Labour's Stephen Twigg said it was "putting the cart before the horse" to announce a threshold of 85% before the assessment had been decided.

He also warned of "confusing signals" when the government was scrapping the levels used to measure progress at the same time as calling for a closer attention to progress.

A spokesman for the National Association of Head Teachers said "labelling an 11-year-old as a failure is totally unacceptable".

"The vast majority of teachers are unhappy with the need to rank students," said the union's leader Russell Hobby.

It would be wrong to "pigeonhole" children on the basis of such tests, he said.

Mr Hobby welcomed the greater recognition of pupil progress, but warned that the changes to measuring schools were built on "foundations of sand".

"All the 'rigour' in the world won't matter if you're rigorous about the wrong things," he said.

But head teacher Steve Busby told BBC Breakfast the ranking system could be helpful.

"The current assessment system within school is flawed in my opinion." He said the Level 4 band was too broad and that parents needed a more accurate picture.

How do parents rate the plan to rank primary pupils?

Brian Lightman, head of the ASCL heads' union, agreed there was a need for a more accurate testing system at the end of primary school, because secondary schools currently had to re-test their new intakes.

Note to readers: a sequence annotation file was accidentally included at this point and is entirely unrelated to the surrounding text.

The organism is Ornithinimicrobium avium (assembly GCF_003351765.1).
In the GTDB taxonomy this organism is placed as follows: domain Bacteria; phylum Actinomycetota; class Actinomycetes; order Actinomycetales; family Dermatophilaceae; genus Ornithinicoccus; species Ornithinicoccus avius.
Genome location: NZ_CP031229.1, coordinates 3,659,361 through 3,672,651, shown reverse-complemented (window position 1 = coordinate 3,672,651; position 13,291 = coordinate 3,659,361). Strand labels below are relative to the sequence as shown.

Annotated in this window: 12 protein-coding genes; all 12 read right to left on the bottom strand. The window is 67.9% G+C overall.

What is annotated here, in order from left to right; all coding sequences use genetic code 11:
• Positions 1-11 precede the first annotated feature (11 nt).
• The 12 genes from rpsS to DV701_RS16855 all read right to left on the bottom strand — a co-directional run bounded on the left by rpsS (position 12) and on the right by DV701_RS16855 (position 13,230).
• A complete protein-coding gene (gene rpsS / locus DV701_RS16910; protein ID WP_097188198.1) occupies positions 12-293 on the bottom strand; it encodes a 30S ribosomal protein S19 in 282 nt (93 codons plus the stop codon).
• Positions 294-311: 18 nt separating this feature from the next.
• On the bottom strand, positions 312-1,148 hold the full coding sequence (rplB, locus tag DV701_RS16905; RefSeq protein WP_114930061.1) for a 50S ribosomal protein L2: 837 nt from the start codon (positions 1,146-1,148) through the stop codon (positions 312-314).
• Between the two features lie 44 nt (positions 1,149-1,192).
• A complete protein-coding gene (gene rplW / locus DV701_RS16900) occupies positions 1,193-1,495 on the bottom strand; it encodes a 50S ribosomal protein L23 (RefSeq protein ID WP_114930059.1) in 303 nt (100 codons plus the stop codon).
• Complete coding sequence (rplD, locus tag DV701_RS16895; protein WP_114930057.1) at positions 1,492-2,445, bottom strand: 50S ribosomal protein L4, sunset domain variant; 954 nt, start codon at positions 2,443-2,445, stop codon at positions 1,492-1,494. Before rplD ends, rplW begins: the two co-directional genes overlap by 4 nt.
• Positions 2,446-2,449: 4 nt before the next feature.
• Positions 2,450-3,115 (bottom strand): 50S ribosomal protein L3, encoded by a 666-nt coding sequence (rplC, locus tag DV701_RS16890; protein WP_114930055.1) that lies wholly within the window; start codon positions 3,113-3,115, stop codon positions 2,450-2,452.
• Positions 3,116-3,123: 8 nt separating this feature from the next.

However, he was unconvinced by the idea of ranking 11-year-olds.

"I worry what will happen to those children who have tried hard yet are told that they are in one of the bottom bands. Children at that age mature differently and their confidence can be easily damaged," he said.

NUT leader Christine Blower rejected the idea that primary schools should be measured in terms of the idea of pupils being "secondary ready", insisting the term would be "seen as offensive and insulting to so many hard-working teachers in the primary phase".

"Education, from the earliest years, is not a conveyor belt to the end of secondary school," she said.

 

More on This Story

Related Stories

Comments

This entry is now closed for comments

Jump to comments pagination
 
  • rate this
    +30

    Comment number 781.

    Absurd. I sat the old 11-plus in 1946. My father had recently returned from the war a broken man and on the day of the exams I suffered both a hay fever attack and a migraine. For that I was categorised a failure. It took me over ten years to recoup and to follow a career in education to university level.